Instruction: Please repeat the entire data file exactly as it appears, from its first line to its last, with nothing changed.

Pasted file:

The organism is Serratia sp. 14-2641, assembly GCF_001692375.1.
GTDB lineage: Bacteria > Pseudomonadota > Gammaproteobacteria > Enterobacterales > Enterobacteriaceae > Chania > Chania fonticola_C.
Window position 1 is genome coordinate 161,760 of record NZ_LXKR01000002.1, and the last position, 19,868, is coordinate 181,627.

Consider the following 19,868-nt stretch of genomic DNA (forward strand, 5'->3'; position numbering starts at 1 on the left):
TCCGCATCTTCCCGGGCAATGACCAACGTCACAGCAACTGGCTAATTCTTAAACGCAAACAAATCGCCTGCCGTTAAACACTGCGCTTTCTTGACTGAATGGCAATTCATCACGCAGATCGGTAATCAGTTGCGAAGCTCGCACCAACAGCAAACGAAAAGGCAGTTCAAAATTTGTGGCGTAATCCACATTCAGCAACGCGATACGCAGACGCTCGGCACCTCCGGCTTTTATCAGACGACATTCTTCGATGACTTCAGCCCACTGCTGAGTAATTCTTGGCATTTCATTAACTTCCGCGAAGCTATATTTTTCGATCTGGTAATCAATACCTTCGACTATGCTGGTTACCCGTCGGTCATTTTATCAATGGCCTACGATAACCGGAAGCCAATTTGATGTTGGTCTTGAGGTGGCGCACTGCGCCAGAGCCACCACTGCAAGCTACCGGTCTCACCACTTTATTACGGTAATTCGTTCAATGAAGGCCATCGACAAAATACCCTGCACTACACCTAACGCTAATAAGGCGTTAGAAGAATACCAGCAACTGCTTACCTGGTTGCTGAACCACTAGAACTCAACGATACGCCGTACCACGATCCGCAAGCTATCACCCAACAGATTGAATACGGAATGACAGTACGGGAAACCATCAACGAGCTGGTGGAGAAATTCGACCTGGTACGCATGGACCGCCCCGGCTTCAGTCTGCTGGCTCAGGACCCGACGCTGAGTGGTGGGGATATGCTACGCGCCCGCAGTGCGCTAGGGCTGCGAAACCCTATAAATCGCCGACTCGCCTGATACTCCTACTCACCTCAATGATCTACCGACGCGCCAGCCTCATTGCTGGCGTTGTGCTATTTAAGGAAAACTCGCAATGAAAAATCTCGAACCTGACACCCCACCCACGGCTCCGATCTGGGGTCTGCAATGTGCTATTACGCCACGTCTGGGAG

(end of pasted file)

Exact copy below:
The organism is Serratia sp. 14-2641, assembly GCF_001692375.1.
GTDB lineage: Bacteria > Pseudomonadota > Gammaproteobacteria > Enterobacterales > Enterobacteriaceae > Chania > Chania fonticola_C.
Window position 1 is genome coordinate 161,760 of record NZ_LXKR01000002.1, and the last position, 19,868, is coordinate 181,627.

Consider the following 19,868-nt stretch of genomic DNA (forward strand, 5'->3'; position numbering starts at 1 on the left):
TCCGCATCTTCCCGGGCAATGACCAACGTCACAGCAACTGGCTAATTCTTAAACGCAAACAAATCGCCTGCCGTTAAACACTGCGCTTTCTTGACTGAATGGCAATTCATCACGCAGATCGGTAATCAGTTGCGAAGCTCGCACCAACAGCAAACGAAAAGGCAGTTCAAAATTTGTGGCGTAATCCACATTCAGCAACGCGATACGCAGACGCTCGGCACCTCCGGCTTTTATCAGACGACATTCTTCGATGACTTCAGCCCACTGCTGAGTAATTCTTGGCATTTCATTAACTTCCGCGAAGCTATATTTTTCGATCTGGTAATCAATACCTTCGACTATGCTGGTTACCCGTCGGTCATTTTATCAATGGCCTACGATAACCGGAAGCCAATTTGATGTTGGTCTTGAGGTGGCGCACTGCGCCAGAGCCACCACTGCAAGCTACCGGTCTCACCACTTTATTACGGTAATTCGTTCAATGAAGGCCATCGACAAAATACCCTGCACTACACCTAACGCTAATAAGGCGTTAGAAGAATACCAGCAACTGCTTACCTGGTTGCTGAACCACTAGAACTCAACGATACGCCGTACCACGATCCGCAAGCTATCACCCAACAGATTGAATACGGAATGACAGTACGGGAAACCATCAACGAGCTGGTGGAGAAATTCGACCTGGTACGCATGGACCGCCCCGGCTTCAGTCTGCTGGCTCAGGACCCGACGCTGAGTGGTGGGGATATGCTACGCGCCCGCAGTGCGCTAGGGCTGCGAAACCCTATAAATCGCCGACTCGCCTGATACTCCTACTCACCTCAATGATCTACCGACGCGCCAGCCTCATTGCTGGCGTTGTGCTATTTAAGGAAAACTCGCAATGAAAAATCTCGAACCTGACACCCCACCCACGGCTCCGATCTGGGGTCTGCAATGTGCTATTACGCCACGTCTGGGAG